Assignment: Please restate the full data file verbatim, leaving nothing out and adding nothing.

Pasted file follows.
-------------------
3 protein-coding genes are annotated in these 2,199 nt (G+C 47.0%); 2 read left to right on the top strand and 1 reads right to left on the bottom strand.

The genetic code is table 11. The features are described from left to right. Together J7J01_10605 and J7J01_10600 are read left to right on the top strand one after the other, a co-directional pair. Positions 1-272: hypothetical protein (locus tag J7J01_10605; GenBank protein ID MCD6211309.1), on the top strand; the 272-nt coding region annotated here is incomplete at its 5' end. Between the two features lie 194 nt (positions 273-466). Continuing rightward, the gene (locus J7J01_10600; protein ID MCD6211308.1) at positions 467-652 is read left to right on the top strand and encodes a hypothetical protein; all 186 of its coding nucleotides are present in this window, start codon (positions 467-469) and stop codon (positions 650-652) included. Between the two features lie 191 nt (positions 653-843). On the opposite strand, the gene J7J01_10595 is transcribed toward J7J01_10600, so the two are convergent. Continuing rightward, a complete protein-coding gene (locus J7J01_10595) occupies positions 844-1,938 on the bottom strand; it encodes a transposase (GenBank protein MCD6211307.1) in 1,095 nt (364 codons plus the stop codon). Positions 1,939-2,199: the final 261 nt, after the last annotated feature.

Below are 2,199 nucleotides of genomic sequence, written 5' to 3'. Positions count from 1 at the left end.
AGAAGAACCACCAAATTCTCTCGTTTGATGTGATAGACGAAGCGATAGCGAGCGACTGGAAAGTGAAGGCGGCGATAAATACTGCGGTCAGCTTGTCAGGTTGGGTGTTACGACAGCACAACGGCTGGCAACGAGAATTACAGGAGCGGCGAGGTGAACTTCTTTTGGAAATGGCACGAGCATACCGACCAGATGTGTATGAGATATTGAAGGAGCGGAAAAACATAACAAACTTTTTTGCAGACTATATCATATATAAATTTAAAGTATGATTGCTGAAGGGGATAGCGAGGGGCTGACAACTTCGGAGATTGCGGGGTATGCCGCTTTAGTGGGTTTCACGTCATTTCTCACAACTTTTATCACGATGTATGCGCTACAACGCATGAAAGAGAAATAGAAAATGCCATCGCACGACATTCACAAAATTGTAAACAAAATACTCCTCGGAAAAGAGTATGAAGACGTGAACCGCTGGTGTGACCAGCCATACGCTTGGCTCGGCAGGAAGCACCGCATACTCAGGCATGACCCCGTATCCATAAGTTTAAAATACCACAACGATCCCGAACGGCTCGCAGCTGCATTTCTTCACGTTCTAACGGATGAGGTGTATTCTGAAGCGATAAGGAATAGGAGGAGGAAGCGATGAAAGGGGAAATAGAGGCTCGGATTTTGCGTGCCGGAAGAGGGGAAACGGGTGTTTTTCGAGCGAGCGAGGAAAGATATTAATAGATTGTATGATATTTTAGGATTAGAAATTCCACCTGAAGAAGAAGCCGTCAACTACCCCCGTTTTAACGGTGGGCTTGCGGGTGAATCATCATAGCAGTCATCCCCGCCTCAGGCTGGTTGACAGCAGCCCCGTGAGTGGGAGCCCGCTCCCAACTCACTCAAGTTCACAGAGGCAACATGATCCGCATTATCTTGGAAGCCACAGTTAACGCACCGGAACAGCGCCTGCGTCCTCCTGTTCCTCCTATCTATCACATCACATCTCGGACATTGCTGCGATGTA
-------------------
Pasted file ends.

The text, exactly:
3 protein-coding genes are annotated in these 2,199 nt (G+C 47.0%); 2 read left to right on the top strand and 1 reads right to left on the bottom strand.

The genetic code is table 11. The features are described from left to right. Together J7J01_10605 and J7J01_10600 are read left to right on the top strand one after the other, a co-directional pair. Positions 1-272: hypothetical protein (locus tag J7J01_10605; GenBank protein ID MCD6211309.1), on the top strand; the 272-nt coding region annotated here is incomplete at its 5' end. Between the two features lie 194 nt (positions 273-466). Continuing rightward, the gene (locus J7J01_10600; protein ID MCD6211308.1) at positions 467-652 is read left to right on the top strand and encodes a hypothetical protein; all 186 of its coding nucleotides are present in this window, start codon (positions 467-469) and stop codon (positions 650-652) included. Between the two features lie 191 nt (positions 653-843). On the opposite strand, the gene J7J01_10595 is transcribed toward J7J01_10600, so the two are convergent. Continuing rightward, a complete protein-coding gene (locus J7J01_10595) occupies positions 844-1,938 on the bottom strand; it encodes a transposase (GenBank protein MCD6211307.1) in 1,095 nt (364 codons plus the stop codon). Positions 1,939-2,199: the final 261 nt, after the last annotated feature.

Below are 2,199 nucleotides of genomic sequence, written 5' to 3'. Positions count from 1 at the left end.
AGAAGAACCACCAAATTCTCTCGTTTGATGTGATAGACGAAGCGATAGCGAGCGACTGGAAAGTGAAGGCGGCGATAAATACTGCGGTCAGCTTGTCAGGTTGGGTGTTACGACAGCACAACGGCTGGCAACGAGAATTACAGGAGCGGCGAGGTGAACTTCTTTTGGAAATGGCACGAGCATACCGACCAGATGTGTATGAGATATTGAAGGAGCGGAAAAACATAACAAACTTTTTTGCAGACTATATCATATATAAATTTAAAGTATGATTGCTGAAGGGGATAGCGAGGGGCTGACAACTTCGGAGATTGCGGGGTATGCCGCTTTAGTGGGTTTCACGTCATTTCTCACAACTTTTATCACGATGTATGCGCTACAACGCATGAAAGAGAAATAGAAAATGCCATCGCACGACATTCACAAAATTGTAAACAAAATACTCCTCGGAAAAGAGTATGAAGACGTGAACCGCTGGTGTGACCAGCCATACGCTTGGCTCGGCAGGAAGCACCGCATACTCAGGCATGACCCCGTATCCATAAGTTTAAAATACCACAACGATCCCGAACGGCTCGCAGCTGCATTTCTTCACGTTCTAACGGATGAGGTGTATTCTGAAGCGATAAGGAATAGGAGGAGGAAGCGATGAAAGGGGAAATAGAGGCTCGGATTTTGCGTGCCGGAAGAGGGGAAACGGGTGTTTTTCGAGCGAGCGAGGAAAGATATTAATAGATTGTATGATATTTTAGGATTAGAAATTCCACCTGAAGAAGAAGCCGTCAACTACCCCCGTTTTAACGGTGGGCTTGCGGGTGAATCATCATAGCAGTCATCCCCGCCTCAGGCTGGTTGACAGCAGCCCCGTGAGTGGGAGCCCGCTCCCAACTCACTCAAGTTCACAGAGGCAACATGATCCGCATTATCTTGGAAGCCACAGTTAACGCACCGGAACAGCGCCTGCGTCCTCCTGTTCCTCCTATCTATCACATCACATCTCGGACATTGCTGCGATGTA